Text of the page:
… one stipulation (in her contract). If Warner Brothers did change their minds and consent to star her in “My Fair Lady,” she would be allowed to drop out of “Mary Poppins.” Walt was so sure Audrey Hepburn has already been signed for the role that he agreed.

Now what Julie didn’t understand is that … Well, if Jack Warner had gotten his way, she wouldn’t have been the only member of the Broadway cast of “My Fair Lady” who had been replaced once the cameras finally began rolling on the big screen version of this acclaimed stage musical.

You see, the movie version of “My Fair Lady” was initially supposed to have been Jack Warner’s swan song to the studio that he & his brothers had formed back in 1910. Which is why — when it came to the big screen version of this acclaimed stage musical — Jack wanted to load this project up with as many movie stars as possible.

Copyright 1942 Warner Bros. All rights reserved

So for the role of Professor Henry Higgins, Warner’s first choice was Cary Grant. Likewise for Alfred P. Doolittle (i.e., Eliza’s father), Jack wanted to cast screen legend James Cagney. And as for the guttersnipe that Higgins transformed into a duchess … Well, Warner did want Audrey Hepburn. But if she wasn’t available, Jack was ready to move to his second choice. Which was Academy Award-winner Elizabeth Taylor.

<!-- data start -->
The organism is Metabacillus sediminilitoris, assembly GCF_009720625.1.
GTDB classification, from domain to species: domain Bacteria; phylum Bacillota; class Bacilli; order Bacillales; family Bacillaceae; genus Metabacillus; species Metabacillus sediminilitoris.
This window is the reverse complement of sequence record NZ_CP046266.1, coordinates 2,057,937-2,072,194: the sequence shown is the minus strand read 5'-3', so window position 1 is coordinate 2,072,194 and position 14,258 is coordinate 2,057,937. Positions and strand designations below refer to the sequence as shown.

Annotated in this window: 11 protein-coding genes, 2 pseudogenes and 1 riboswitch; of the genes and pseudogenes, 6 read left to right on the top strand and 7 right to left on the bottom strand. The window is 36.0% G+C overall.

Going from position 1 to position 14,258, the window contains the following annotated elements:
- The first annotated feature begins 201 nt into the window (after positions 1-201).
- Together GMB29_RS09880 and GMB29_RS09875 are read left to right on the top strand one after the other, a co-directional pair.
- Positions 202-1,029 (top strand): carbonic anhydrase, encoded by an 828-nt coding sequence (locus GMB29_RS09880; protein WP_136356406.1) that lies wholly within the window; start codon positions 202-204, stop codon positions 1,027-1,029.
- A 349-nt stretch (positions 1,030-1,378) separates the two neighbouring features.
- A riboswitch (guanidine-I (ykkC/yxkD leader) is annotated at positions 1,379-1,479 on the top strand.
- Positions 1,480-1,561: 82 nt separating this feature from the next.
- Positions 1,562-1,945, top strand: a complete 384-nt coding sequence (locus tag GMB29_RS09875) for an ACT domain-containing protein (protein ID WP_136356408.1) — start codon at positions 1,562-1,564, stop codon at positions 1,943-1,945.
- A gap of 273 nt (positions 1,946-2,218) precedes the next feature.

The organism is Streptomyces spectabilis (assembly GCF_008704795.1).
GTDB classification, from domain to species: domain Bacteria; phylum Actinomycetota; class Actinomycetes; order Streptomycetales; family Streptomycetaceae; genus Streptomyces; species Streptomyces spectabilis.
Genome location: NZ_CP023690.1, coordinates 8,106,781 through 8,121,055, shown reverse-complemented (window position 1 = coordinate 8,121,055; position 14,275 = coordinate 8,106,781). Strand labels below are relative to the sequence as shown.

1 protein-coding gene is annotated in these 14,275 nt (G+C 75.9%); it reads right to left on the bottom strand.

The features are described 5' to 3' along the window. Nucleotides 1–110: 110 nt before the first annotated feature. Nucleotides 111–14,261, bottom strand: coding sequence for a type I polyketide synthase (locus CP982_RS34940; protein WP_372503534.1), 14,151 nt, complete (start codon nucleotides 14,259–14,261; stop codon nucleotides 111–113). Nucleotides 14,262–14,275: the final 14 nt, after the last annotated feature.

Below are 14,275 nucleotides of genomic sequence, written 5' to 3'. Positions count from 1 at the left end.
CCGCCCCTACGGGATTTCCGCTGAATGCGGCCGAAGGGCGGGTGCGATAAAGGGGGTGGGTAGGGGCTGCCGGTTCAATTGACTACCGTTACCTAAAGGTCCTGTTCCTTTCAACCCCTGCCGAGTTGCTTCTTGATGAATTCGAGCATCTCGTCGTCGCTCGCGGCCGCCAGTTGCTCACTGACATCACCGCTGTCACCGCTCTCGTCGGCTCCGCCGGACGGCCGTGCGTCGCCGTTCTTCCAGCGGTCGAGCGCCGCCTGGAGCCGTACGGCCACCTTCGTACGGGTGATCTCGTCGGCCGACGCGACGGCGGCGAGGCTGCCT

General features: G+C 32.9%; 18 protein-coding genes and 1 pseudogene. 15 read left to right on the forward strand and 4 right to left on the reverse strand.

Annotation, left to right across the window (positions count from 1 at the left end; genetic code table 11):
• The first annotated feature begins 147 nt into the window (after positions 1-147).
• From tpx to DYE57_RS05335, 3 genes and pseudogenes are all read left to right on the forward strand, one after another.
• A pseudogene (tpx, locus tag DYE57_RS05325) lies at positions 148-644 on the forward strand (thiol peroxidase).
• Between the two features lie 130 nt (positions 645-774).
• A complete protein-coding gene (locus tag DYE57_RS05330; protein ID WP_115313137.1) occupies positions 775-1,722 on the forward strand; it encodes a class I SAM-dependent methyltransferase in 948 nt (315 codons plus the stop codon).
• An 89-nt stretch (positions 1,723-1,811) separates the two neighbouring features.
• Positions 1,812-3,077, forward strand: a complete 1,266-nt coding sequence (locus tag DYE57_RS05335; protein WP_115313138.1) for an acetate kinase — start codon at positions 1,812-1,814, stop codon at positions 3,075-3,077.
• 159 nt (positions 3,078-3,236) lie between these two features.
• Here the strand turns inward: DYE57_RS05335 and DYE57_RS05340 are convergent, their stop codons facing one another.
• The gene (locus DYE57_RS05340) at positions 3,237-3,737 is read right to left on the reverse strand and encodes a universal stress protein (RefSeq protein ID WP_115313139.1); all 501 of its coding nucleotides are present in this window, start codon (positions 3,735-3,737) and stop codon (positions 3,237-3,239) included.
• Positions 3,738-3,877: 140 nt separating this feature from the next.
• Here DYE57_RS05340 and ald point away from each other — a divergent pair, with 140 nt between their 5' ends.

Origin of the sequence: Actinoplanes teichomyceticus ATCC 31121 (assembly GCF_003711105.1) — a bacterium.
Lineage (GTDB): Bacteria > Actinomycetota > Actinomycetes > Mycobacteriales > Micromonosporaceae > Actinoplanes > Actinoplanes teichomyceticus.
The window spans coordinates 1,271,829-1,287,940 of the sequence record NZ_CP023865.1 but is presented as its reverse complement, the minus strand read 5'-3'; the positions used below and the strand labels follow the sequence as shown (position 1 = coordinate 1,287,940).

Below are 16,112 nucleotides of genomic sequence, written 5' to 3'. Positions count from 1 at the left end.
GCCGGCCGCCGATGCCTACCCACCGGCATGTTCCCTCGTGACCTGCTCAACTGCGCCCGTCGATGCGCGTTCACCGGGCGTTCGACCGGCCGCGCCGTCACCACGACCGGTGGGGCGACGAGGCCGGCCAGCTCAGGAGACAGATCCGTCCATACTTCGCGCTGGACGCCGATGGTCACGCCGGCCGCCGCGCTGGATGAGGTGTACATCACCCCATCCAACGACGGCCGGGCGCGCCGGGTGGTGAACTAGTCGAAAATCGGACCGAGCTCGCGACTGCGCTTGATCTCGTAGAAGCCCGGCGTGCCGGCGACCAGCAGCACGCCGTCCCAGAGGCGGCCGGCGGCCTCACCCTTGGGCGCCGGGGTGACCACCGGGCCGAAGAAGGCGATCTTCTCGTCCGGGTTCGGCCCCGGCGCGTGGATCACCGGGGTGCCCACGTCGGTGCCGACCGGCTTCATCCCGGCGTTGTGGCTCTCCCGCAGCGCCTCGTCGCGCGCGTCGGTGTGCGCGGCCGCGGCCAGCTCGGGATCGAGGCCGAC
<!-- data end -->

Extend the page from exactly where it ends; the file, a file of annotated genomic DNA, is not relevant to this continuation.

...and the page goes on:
There was only one problem with Jack Warner’s plan for a star-studded version of “My Fair Lady.” The stars that he wanted to cast kept saying “No.” Take — for instance — Cary Grant. As Nancy Nelson recounts in “Evenings with Cary Grant: Recollections in His Own Words and Those Who Knew Him Best ” (Citadel Press, December 2002) :

When Jack Warner asked Cary to do “My Fair Lady,” he said, “You don’t understand. My accent is cockney! I sound the way ‘Liza does at the beginning of the film. How could I play Henry Higgins?” Cary said, “Not only won’t I play Professor Higgins, but if Rex doesn’t, I won’t even see it.”